make? Yes, it does, it’s kind of that imposter syndrome that I think, you know, almost everybody has some degree of that. And, you know, I certainly had that. Not so much now, because you know, I’ve got there are there are always going to be people that will give you negative feedback there, you know, trolls and haters out on the internet, that’s just part of life on the internet, it’s part of life. But the vast majority of the feedback has been very positive. And, you know, I’ve seen the results that other people are getting from the course and from the work that I’ve done with them. And enough to know that Yeah, you know, I am providing value. And, and that’s ultimately a key part to having any successful business is, you know, how do I provide massive value to my clients and customers. And, and so that, you know, that helps overcome the imposter syndrome. And, you know, I think a good piece of advice in respect to that is, you know, to some extent, you just have to get over it, you know, get it get over yourself. And I almost fake it till you make it. I don’t mean fake the product or the service you got to be, you’ve got to be providing a good product or service. It may not be perfect, you iterate and you improve it as you go. And you get feedback from your clients and on based on that feedback, you improve your product, your service, but you know, believe in yourself, even if you have to pretend for a little while until you get over that, that imposter
David Ralph [1:04:18]
syndrome. I used to look in the mirror every morning, and I used to go, right? You believe this, you believe this. And I almost had to convince myself. And it was pre launch was the scariest time I’d recorded 30 shows. And I knew they were kind of all right. I wasn’t brilliant, but they were okay. And when I went to launch it, I thought, Oh, I don’t know if I want to do this. I don’t know if I want to do this. And so I actually have to kind of basically mind trick myself into actually doing it. And I think that’s a big learn to all the listeners out there is that no matter who you are looking at, who are the Uber successful, and they seem that they got it all down, Pat, they’re no different. They have just got different type of problems. And the you either be you have a small with small problems or your big with big problems. And I’m sure Richard Branson sits there and they’re going, Richard, our spaceship isn’t working, how you’re going to get it to space. And we’re we’re kind of thinking, how do you get a spaceship in the first place? But he’s done that, you know,
John Tighe [1:05:22]
it? Yeah, very easy, isn’t it to you know, for us, especially when you’re starting out to look at people like Branson is a great example who are very successful. And because you see the finished article. Now remember, you know, again, going back to one of the very first questions about like, what was I reading, one of the books that I actually read at that time was one of Branson’s biographies. And always an autobiography, actually. And one of the things that really struck me through that was that all the way through, he kept hitting problem after problem after problem and cash flow issues, legal issues, all sorts of issues. But he kept going, where probably a lot of people would have used some of those one or more of those problems as an excuse to quit, but he just kept going kept finding a way. So that was a big insight from somebody who’s been obviously massively, massively successful. You know, he had enormous numbers of problems. You know, I know if you know, this storey, but our listeners know this one, but the very first sort of Virgin Atlantic flight when they did a flight with just with the press on board, as part of the launch, as the plane was taking off, you know, this 747 they just leased it, there was a bird strike, a bird flew into one of the engines and the engine blew up on takeoff. So you’ve, you know, I mean, can you imagine a worse way to begin an airline, you’ve got an explosion, one of the engines blows up and the press are on board.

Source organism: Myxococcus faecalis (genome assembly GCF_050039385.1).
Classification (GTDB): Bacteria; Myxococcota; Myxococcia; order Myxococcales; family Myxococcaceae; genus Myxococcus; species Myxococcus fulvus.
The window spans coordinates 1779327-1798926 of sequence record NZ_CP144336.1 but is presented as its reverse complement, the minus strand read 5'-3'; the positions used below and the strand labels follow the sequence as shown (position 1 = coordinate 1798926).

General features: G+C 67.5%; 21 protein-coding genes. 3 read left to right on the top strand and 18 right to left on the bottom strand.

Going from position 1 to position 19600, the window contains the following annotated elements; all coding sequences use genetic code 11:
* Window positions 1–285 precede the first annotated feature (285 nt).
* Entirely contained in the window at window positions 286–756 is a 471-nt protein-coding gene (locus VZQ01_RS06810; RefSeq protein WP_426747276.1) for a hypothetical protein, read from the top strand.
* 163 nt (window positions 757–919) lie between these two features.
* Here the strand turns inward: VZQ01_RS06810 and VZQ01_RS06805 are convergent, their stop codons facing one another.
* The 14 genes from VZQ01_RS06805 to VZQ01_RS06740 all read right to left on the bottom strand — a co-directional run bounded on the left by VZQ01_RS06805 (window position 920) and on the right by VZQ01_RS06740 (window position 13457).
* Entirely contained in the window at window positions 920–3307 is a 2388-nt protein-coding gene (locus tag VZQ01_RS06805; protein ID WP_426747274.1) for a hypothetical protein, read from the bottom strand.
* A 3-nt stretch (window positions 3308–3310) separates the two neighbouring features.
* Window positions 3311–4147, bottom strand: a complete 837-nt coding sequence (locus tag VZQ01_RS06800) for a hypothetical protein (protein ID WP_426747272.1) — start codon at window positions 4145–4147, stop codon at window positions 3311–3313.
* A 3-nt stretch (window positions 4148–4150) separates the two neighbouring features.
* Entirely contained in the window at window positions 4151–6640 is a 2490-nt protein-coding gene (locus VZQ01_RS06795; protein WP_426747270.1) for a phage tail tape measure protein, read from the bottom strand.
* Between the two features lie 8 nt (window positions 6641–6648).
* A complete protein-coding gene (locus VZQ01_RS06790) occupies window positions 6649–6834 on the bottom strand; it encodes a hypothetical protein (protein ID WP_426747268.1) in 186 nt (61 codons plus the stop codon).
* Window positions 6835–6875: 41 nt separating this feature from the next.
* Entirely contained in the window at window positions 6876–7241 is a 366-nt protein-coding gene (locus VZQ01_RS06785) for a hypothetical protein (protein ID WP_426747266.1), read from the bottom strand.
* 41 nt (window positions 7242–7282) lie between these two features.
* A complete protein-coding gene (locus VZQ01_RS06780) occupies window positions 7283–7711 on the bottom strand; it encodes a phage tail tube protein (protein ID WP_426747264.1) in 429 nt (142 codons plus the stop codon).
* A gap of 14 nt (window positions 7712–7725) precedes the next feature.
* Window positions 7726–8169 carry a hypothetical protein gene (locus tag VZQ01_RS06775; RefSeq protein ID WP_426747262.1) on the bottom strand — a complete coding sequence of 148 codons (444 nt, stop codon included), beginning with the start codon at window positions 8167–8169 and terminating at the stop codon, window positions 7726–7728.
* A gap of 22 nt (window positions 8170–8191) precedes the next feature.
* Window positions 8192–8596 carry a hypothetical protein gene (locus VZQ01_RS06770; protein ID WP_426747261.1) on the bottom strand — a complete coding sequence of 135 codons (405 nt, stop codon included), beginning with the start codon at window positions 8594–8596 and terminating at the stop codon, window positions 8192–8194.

But, you know, he persevered. He just keeps finding away. So,
David Ralph [1:06:49]
well, one of the one last question before I send you back in time, like a young Marty McFly on the Sermon on the mic, is, what would you say? Is your key structure? Now? Compared to what you had five years ago? Did you have a superpower then, but you knew you were going to succeed? And could you answer the same question now?
John Tighe [1:07:12]
Did I have a superpower five years ago, um, I don’t think I did. Except for one, I was prepared to put in long hours and I suppose a key thing was being humble enough to know that there was a lot of stuff I didn’t know. And I knew that for any business to succeed, I was going to have to get get to grips with the marketing side of it. So I began studying marketing, about which I knew virtually nothing five years ago. And that’s, that’s made the difference, you know, studying marketing, and, and being open to new ideas and new never ever feeling like I know it all there is to know and, and just working hard, and that, you know, that work ethic that I got from the city, and the long hours that certainly helped as an entrepreneur.
David Ralph [1:08:00]
And what about now if I asked you the same question now, what would you say your superpower was?
Unknown Speaker [1:08:09]
Hmm, that’s, that’s a tough one.